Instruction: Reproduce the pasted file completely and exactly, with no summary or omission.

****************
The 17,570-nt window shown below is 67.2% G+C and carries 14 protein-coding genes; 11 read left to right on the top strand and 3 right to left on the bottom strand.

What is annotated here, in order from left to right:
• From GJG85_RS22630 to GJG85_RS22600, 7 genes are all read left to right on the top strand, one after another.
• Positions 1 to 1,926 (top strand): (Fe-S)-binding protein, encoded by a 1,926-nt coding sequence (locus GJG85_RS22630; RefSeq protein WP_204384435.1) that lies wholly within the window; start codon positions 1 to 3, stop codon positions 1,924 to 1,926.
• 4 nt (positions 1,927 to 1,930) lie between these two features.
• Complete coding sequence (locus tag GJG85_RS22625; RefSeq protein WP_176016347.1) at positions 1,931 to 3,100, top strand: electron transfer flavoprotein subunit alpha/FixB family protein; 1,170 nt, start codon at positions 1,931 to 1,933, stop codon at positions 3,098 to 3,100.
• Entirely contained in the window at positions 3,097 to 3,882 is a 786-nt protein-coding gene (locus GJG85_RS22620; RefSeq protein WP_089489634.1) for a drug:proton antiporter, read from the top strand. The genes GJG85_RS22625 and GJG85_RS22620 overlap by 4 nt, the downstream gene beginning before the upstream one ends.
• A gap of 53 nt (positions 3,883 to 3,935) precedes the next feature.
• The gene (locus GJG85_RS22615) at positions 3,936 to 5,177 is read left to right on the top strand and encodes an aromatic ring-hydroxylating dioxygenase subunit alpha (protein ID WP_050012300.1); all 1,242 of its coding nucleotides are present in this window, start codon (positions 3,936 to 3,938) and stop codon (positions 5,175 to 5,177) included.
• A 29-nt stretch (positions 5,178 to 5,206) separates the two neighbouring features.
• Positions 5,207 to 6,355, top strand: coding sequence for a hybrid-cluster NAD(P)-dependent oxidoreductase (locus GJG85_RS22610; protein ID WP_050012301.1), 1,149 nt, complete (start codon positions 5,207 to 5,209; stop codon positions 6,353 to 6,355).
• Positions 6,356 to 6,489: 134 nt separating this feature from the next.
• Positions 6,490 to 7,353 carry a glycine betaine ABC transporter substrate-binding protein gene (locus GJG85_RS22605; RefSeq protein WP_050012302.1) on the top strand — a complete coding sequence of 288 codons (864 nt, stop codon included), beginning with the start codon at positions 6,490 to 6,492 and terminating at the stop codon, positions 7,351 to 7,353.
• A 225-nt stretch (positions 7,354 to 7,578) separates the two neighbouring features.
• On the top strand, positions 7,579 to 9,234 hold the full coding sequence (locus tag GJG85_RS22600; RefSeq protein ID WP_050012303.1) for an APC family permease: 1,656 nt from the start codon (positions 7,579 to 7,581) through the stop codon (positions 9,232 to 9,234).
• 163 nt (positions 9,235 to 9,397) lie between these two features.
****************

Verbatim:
The 17,570-nt window shown below is 67.2% G+C and carries 14 protein-coding genes; 11 read left to right on the top strand and 3 right to left on the bottom strand.

What is annotated here, in order from left to right:
• From GJG85_RS22630 to GJG85_RS22600, 7 genes are all read left to right on the top strand, one after another.
• Positions 1 to 1,926 (top strand): (Fe-S)-binding protein, encoded by a 1,926-nt coding sequence (locus GJG85_RS22630; RefSeq protein WP_204384435.1) that lies wholly within the window; start codon positions 1 to 3, stop codon positions 1,924 to 1,926.
• 4 nt (positions 1,927 to 1,930) lie between these two features.
• Complete coding sequence (locus tag GJG85_RS22625; RefSeq protein WP_176016347.1) at positions 1,931 to 3,100, top strand: electron transfer flavoprotein subunit alpha/FixB family protein; 1,170 nt, start codon at positions 1,931 to 1,933, stop codon at positions 3,098 to 3,100.
• Entirely contained in the window at positions 3,097 to 3,882 is a 786-nt protein-coding gene (locus GJG85_RS22620; RefSeq protein WP_089489634.1) for a drug:proton antiporter, read from the top strand. The genes GJG85_RS22625 and GJG85_RS22620 overlap by 4 nt, the downstream gene beginning before the upstream one ends.
• A gap of 53 nt (positions 3,883 to 3,935) precedes the next feature.
• The gene (locus GJG85_RS22615) at positions 3,936 to 5,177 is read left to right on the top strand and encodes an aromatic ring-hydroxylating dioxygenase subunit alpha (protein ID WP_050012300.1); all 1,242 of its coding nucleotides are present in this window, start codon (positions 3,936 to 3,938) and stop codon (positions 5,175 to 5,177) included.
• A 29-nt stretch (positions 5,178 to 5,206) separates the two neighbouring features.
• Positions 5,207 to 6,355, top strand: coding sequence for a hybrid-cluster NAD(P)-dependent oxidoreductase (locus GJG85_RS22610; protein ID WP_050012301.1), 1,149 nt, complete (start codon positions 5,207 to 5,209; stop codon positions 6,353 to 6,355).
• Positions 6,356 to 6,489: 134 nt separating this feature from the next.
• Positions 6,490 to 7,353 carry a glycine betaine ABC transporter substrate-binding protein gene (locus GJG85_RS22605; RefSeq protein WP_050012302.1) on the top strand — a complete coding sequence of 288 codons (864 nt, stop codon included), beginning with the start codon at positions 6,490 to 6,492 and terminating at the stop codon, positions 7,351 to 7,353.
• A 225-nt stretch (positions 7,354 to 7,578) separates the two neighbouring features.
• On the top strand, positions 7,579 to 9,234 hold the full coding sequence (locus tag GJG85_RS22600; RefSeq protein ID WP_050012303.1) for an APC family permease: 1,656 nt from the start codon (positions 7,579 to 7,581) through the stop codon (positions 9,232 to 9,234).
• 163 nt (positions 9,235 to 9,397) lie between these two features.